#26 Comment By Old Ski Bum On January 3, 2019 @ 6:34 pm

I highly recommend reading Nuclear War Survival Skills to really get a good background on this topic. The use of liquid iodine is discussed, as I remember, but not all iodine is the same. It’s in the book.

Also, anywhere in the U.S. could be exposed to fallout depending on targets and upper level wind patterns. As such, a good HIGH RANGE fallout meter is essential. The CDV 700 is the meter that will be useless as it measures only up to 50 milliRoentgens and will saturate at one one Roentgen and give a false low reading. It was designed for in-shelter decontamination and training. It’s also possible that in-shelter dose rates will be above one Roentgen an hour hence making the CDV-700 of little use until fallout rates decline. A recently calibrated CDV 715 or similar high range survey meter is what is needed. (In my past life as a first responder I served as my county’s radiological defense officer for a number of years).

#27 Comment By JW On January 4, 2019 @ 3:16 am

The nuclear bomb test that went wrong in Utah in the 1950’s dropped radiation onto Troy, NY.

I agree about needing both kinds of meters, no matter where you live.

#28 Comment By Skip On January 3, 2019 @ 11:05 pm

Les your comments are spot on. It a function of one’s wealth and ability to work far away from cities that can afford a fallout/ survival shelter.

Most people work in cities for the obvious reason, it’s where they find work. And these people represent 3/4 of Americans if not more.

Also, let’s examine the scope of an attack. Russia has over 7,000 warheads and if they used just 1000 of them, how much would be left of the US? And if it is an all out nuclear war, Russia might use 3,500 nukes.

I think people will die not of radiation but by the actual blast and than lack of food.

#29 Comment By xtron On January 4, 2019 @ 12:36 am

on the up side…. iodine 131 has a half life of about 8 days. which means after about 2 months, it should no longer be a major concern.
now cesium137, with a 30 year half life…..

#30 Comment By Brandarr On January 4, 2019 @ 1:54 am

A CD-715 high radiation meter is most critical in the first hours or days to determine the safest areas or to build up areas that need to be, but will become much less usable as radiation subsides. The CD-700 low radiation Geiger counter is not useful initially except to check new entrants for contamination, but becomes increasingly useful to check for low levels on food cans, etc.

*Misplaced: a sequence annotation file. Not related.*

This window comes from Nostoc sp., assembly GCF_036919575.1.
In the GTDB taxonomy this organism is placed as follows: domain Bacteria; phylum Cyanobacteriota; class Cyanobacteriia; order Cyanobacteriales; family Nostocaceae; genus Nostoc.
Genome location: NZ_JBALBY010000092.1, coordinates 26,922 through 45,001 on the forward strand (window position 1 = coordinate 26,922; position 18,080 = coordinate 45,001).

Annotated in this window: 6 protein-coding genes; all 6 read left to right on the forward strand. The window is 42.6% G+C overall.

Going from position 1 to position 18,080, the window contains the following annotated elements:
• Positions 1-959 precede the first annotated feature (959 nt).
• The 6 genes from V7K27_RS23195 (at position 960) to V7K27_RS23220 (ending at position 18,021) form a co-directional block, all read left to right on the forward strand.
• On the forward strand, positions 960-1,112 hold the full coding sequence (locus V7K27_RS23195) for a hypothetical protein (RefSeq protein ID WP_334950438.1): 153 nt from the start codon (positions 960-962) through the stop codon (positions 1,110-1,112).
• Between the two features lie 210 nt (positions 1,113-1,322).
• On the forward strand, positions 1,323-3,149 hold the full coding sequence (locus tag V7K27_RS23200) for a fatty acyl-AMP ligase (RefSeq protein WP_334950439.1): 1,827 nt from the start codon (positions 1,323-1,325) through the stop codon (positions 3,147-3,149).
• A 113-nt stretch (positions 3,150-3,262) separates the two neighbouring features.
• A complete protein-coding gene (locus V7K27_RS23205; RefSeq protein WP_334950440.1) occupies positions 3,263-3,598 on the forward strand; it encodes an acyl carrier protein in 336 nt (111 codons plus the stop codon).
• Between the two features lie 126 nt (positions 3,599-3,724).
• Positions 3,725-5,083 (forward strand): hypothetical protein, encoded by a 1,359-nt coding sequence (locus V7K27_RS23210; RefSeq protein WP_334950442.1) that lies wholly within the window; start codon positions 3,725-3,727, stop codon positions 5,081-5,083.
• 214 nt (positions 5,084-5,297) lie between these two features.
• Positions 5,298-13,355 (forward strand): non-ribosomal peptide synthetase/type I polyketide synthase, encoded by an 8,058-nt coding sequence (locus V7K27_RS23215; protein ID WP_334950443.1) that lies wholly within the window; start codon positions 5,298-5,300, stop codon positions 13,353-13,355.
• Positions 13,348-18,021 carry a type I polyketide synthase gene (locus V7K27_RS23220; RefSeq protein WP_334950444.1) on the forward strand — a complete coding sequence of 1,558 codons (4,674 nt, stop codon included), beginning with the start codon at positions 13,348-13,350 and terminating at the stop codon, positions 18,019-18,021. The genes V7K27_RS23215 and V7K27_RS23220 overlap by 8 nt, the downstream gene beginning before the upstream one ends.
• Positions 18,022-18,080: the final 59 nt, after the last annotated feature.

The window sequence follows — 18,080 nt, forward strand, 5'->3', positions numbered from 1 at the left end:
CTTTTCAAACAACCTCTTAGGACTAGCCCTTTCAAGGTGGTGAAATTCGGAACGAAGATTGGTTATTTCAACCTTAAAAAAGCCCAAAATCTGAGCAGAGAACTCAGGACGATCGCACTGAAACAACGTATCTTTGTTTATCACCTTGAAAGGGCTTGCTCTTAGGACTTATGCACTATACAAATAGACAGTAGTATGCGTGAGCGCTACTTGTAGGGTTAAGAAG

Get 1 or 2 CD-715’s first as they are absolutely necessary initially. And they are cheap – $25-$50 each but they can go bad so a backup is good. One CD-700 should be enough. One dosimeter charger and a few dosimeters should complete your package.

#31 Comment By Walt On January 4, 2019 @ 2:50 am

So, essentially; an enemy who desires to really create havoc – merely waits two weeks after his initial nuclear shots; then re-directs his fire at areas already hit, in order to cause those who prepped for a two week shelter emplacement to be forced to stay below even longer. Using up storage foods and misc. supplies by even the well-prepared folks. Deliberate evil is what you must expect, plus random as well. No enemy troops will arrive in your A.O. for months, if not years – it is the destruction of America desired, not her surrender. יהוה tells us to “fear not” because He is with us. Even though we shall die, we shall Praise His Name!

#32 Comment By M-ray On January 4, 2019 @ 5:11 am

I don’t expect our enemies to ever nuke us simply because of the fact that they too would be in danger when they decided to land their troops on our shores. An EMP would be their weapon of choice. At least I hope so.

#33 Comment By Dave of Oregon On January 5, 2019 @ 12:25 pm

I would agree that an EMP would be the cheapest, and most effecient way of taking out the U.S. and would a first cause the most confusion among the people. The die off would soon occur, through the lack of communications, (transportation, mail, Ups, etc). People like me who depend on meds to keep us alive or at least comfortable would die off fairly quickly. In a way it would be merciful.
It is interesting though, that even the great knowledge, and preparations many of us make, we may not be around to enjoy the fruits of our preps anyway. I praise the Lord that what I have set aside will be useful to my family and friends. Hopefully not to my enemies.
The best things we have to offer of our lives may be the fore thought we put into prepping not for ourselves, but for our family and friends. We can only hope they will use those preparations wisely. Hopefully those we leave behind will receive the gift of our knowledge before our demise.
Blessings to His Kids.